The War of Wars: The Epic Struggle Between Britain and France: 1789-1815 by Robert Harvey

The War of Wars: The Epic Struggle Between Britain and France: 1789-1815 by Robert Harvey is a good read about the French Revolutionary and Napoleonic Wars at more than 700 pages.  Although this seems to be a lot of pages, consider how much occurred during this time period – the overthrow of the French monarchy and wars across continental Europe and across the world’s oceans.


Here is a brief synopsis of the book from the publisher’s website:

At the turn of the 18th century the greatest nations in Europe offered history two distinct ideals that would shape the new century: England was a democratic, constitutional monarchy; while France had suffered the cataclysm of Revolution that ripped the absolute king from the throne and replaced him with the mob.  Out of this maelstrom emerged a military leader, Napoleon Bonaparte, commander of the revolutionary army, who would conquer Italy and Egypt before returning to Paris to proclaim himself emperor.


As Napoleon gained power in France, the world stood on the brink of total war.  By 1805 the general was making plans to cross the channel and invade England.  The subsequent drama reaches from the frozen plains surrounding Moscow to the Caribbean waters, from the debating chamber of the Parliament to the muddy fields of Waterloo.  The Great French Wars (1793-1815) can truly be called the first global war; it was also the first conflict driven by industrial might.  As Napoleon’s revolutionary guard ravaged Europe, men like the Duke of Wellington, Horatio Nelson, as well as their allies, Duke Charles of Hapsburg and Gebhard von Blucher stopped his complete domination of the continent.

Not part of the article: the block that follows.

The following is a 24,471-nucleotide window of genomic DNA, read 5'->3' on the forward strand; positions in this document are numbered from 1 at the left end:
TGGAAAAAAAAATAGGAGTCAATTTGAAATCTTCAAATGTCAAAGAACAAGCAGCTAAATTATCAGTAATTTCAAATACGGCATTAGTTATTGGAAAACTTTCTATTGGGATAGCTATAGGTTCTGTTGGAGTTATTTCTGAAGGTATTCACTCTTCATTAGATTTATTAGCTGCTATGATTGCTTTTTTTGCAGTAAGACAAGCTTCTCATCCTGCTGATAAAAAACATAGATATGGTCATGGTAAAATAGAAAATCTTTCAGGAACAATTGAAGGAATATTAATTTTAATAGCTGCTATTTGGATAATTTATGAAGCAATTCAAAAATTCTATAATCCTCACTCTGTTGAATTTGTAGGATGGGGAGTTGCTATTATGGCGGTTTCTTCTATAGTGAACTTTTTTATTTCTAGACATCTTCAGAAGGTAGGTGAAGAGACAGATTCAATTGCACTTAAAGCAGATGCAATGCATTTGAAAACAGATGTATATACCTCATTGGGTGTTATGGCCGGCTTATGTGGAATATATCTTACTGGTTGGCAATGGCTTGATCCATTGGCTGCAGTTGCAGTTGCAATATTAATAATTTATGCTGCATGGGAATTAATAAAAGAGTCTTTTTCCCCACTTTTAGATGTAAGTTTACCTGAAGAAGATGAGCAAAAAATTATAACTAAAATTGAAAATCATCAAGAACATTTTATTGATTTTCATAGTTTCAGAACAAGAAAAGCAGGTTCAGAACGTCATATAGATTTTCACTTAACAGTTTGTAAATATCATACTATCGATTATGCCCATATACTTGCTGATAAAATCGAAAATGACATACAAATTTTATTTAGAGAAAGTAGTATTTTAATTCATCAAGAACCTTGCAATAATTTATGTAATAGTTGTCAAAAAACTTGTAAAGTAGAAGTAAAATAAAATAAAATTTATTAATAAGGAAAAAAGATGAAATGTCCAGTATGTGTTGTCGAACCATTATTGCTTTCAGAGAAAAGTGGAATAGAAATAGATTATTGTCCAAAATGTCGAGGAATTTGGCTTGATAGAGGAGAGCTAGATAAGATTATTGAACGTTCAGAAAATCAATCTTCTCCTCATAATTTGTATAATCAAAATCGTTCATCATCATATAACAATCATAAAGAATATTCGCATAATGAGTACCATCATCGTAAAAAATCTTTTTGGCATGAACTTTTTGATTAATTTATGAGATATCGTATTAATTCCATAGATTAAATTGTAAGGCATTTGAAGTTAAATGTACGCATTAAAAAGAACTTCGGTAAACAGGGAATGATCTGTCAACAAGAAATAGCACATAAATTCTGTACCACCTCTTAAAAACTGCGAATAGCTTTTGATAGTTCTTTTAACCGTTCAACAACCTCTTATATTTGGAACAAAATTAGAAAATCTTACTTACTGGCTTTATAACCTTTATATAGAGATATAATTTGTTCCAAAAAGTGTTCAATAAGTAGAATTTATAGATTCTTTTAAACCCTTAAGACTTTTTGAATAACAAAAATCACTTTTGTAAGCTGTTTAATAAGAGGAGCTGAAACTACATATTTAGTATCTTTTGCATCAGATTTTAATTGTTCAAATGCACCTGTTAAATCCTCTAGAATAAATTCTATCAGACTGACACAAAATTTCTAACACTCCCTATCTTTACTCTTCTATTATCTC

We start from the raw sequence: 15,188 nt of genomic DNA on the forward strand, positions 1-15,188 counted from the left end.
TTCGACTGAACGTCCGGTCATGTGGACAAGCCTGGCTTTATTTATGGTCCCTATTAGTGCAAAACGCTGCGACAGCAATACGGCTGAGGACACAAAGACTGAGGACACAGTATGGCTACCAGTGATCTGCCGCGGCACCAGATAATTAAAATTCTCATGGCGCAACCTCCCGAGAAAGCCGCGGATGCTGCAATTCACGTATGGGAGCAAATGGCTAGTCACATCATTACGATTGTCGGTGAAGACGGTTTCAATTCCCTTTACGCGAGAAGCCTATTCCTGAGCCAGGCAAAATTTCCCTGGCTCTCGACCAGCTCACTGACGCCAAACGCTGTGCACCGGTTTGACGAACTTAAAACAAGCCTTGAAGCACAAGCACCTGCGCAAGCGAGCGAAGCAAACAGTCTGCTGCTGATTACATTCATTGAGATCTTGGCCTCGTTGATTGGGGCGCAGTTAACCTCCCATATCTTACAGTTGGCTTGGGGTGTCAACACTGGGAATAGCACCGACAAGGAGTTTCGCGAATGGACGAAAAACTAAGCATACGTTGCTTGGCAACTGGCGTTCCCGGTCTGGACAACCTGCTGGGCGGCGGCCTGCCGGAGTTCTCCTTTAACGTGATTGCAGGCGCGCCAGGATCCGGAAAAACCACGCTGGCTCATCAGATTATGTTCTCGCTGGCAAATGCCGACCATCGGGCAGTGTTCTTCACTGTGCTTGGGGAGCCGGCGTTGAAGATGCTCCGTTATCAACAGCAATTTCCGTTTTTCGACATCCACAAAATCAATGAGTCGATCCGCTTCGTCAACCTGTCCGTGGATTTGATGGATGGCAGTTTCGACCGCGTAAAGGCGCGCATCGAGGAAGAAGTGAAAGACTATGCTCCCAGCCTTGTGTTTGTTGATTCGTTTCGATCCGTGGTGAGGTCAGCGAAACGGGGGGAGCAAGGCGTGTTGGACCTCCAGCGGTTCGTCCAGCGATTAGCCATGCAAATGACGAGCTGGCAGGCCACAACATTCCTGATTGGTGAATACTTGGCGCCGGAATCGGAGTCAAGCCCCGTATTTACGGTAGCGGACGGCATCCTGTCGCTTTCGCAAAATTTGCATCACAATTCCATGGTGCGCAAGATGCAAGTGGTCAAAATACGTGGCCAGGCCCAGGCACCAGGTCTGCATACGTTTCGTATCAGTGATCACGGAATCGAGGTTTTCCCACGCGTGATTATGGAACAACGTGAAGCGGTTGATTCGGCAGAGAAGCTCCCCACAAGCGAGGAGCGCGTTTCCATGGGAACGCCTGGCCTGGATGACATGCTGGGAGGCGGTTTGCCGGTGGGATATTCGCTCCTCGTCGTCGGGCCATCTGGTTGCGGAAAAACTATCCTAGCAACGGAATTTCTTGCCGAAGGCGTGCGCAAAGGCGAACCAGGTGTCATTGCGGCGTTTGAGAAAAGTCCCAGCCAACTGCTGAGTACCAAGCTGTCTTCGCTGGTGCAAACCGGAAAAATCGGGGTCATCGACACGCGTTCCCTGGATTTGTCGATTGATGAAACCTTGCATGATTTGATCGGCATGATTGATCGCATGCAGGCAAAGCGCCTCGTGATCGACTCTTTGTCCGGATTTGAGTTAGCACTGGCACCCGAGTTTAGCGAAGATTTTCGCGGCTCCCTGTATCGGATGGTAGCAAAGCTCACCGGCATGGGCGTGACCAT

This book is considered a popular history because Harvey does not cite his sources.  Although some people may look down upon this type of history, I enjoy them because they are normally easier to read.  I understand that some readers like to know the sources from where an author draws from; I do not particularly care in most instances.


With that said, Harvey’s book is extremely easy to read and for the most part is a quick read (more on that below).  Harvey’s chapters flow well together.  Some chapters are stronger than others, but I think that can be said of for most books.


This is not a totally objective look at the French Revolutionary and Napoleonic Wars.  As the title states, Harvey clearly looks at the Wars as being fought between France and Britain – which I think is mostly true.  Yes, the Austrians, Prussians, and Russians did periodically fight against France, but Britain was France’s biggest and longest lasting rival.  When the British were not fighting the French, they were financing those who were fighting them.  This is not to say that the other allies did not do their part in defeating France (Harvey does give them credit for that), but it means that if it was not for the British, the continent would have been ruled by France for much longer than it was.


This is the first book that took Napoleon to task on everything.  Harvey rightly criticizes everything from his strategy and tactics to his diplomacy to his blatant nepotism.  As Harvey points out, Napoleon was an excellent “small” army strategist and tactician (look at the northern Italy campaign), but he was horrible in large army campaigns (look at Russia).  Napoleon also made some huge mistakes diplomatically – rather than taking peace when he had a chance, he chose to invade Spain.


The only real fault I have with the book is the poor editing.  I am not an English Nazi, but I do think that the poor editing takes away from the full effect of Harvey’s points.


This book is an excellent description of the French Revolutionary and Napoleonic Wars all in one volume.

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